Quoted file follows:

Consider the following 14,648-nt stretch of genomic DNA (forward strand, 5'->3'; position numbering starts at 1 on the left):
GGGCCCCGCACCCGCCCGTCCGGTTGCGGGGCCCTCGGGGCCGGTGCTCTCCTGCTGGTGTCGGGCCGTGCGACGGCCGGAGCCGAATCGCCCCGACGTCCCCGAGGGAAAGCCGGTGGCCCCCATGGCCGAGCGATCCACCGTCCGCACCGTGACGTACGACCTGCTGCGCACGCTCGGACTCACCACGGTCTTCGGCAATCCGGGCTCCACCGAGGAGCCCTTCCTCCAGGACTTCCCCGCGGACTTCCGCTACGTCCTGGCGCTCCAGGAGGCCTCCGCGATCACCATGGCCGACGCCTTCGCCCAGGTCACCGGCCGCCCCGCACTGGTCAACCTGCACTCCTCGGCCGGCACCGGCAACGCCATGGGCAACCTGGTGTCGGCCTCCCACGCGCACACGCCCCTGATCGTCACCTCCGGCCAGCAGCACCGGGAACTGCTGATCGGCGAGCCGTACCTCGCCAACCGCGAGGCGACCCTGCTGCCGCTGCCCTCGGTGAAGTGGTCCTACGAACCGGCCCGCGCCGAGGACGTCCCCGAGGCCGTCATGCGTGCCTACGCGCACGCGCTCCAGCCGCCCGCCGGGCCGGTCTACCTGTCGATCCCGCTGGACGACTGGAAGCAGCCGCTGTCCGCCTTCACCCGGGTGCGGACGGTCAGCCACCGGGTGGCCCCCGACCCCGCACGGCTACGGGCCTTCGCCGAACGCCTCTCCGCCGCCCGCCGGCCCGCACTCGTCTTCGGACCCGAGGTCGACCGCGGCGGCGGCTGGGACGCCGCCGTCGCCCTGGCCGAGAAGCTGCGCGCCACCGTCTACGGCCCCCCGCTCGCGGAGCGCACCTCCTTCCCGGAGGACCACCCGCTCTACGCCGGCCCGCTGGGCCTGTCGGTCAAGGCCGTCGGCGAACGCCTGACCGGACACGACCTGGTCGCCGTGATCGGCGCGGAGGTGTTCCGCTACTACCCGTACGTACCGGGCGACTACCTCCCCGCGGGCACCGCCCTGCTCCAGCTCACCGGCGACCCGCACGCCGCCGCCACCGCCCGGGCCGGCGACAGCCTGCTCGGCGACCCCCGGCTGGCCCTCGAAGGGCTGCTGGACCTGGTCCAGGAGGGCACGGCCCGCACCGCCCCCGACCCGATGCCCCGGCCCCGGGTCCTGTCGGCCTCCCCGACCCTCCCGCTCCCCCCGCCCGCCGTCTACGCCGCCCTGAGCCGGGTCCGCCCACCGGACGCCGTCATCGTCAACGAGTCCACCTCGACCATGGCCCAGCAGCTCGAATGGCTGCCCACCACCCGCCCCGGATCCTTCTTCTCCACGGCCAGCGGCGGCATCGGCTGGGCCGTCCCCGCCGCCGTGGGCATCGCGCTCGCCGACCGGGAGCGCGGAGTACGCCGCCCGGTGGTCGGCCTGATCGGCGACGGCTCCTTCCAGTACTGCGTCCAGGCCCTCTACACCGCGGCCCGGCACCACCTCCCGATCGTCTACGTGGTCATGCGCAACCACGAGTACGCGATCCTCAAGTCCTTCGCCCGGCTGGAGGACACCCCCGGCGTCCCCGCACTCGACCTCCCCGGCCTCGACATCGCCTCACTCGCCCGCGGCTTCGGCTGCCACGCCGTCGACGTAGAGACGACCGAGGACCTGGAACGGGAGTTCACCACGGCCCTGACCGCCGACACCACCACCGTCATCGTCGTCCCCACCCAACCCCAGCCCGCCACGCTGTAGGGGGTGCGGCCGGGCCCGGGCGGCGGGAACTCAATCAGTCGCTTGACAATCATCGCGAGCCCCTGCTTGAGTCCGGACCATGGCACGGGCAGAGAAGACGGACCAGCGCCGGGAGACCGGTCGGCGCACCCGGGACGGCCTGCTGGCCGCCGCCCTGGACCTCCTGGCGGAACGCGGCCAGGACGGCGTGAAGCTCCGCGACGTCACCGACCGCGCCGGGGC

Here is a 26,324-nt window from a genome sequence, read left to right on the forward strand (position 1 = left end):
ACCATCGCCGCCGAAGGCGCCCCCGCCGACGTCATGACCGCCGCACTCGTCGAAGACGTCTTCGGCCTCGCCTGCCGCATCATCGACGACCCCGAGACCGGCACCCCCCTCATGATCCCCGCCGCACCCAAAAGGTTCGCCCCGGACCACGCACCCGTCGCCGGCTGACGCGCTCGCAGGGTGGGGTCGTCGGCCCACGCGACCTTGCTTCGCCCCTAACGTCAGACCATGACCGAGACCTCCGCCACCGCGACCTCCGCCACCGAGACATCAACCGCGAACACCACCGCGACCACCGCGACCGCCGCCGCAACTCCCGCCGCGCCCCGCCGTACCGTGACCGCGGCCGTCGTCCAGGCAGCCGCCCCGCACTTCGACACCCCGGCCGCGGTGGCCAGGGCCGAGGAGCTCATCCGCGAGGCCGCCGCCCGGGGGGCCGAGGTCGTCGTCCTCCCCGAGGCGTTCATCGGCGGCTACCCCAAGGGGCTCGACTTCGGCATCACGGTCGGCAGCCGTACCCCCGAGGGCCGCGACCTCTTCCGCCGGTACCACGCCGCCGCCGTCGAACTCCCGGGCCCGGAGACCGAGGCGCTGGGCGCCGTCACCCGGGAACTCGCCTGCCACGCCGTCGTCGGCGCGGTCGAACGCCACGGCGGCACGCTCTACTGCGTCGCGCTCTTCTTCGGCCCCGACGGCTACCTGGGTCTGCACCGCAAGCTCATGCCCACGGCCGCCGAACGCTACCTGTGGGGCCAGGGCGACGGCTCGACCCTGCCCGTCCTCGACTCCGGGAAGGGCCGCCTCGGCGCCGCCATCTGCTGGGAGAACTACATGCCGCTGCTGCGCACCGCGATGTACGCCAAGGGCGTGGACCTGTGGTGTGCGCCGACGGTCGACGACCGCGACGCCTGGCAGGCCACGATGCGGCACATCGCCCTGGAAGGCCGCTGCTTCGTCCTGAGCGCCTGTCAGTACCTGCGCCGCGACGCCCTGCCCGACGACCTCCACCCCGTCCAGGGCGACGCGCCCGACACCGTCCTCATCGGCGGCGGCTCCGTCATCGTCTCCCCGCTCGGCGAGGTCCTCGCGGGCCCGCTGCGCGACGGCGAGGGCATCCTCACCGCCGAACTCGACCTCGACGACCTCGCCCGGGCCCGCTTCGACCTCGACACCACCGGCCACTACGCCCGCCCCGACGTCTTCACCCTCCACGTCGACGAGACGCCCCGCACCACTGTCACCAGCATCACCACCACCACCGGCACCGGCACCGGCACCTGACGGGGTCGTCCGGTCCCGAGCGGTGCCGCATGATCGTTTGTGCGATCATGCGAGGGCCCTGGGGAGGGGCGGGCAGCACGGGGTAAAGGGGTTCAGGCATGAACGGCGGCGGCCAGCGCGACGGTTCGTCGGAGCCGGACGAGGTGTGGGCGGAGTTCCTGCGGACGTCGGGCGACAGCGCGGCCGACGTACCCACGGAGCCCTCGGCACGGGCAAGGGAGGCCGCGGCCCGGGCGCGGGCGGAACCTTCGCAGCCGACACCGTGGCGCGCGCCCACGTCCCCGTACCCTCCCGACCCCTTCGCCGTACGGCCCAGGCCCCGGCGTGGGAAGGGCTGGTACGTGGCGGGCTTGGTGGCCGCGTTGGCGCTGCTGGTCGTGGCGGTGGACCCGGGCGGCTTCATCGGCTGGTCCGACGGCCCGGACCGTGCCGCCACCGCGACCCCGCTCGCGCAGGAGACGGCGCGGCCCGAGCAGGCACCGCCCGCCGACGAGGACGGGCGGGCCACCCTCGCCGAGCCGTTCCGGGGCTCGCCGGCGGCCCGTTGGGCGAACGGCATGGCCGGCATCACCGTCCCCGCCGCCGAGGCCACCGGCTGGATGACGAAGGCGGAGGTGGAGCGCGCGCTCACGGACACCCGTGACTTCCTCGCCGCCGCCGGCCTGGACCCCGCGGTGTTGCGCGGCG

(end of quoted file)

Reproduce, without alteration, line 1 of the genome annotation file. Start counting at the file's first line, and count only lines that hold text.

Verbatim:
Consider the following 14,648-nt stretch of genomic DNA (forward strand, 5'->3'; position numbering starts at 1 on the left):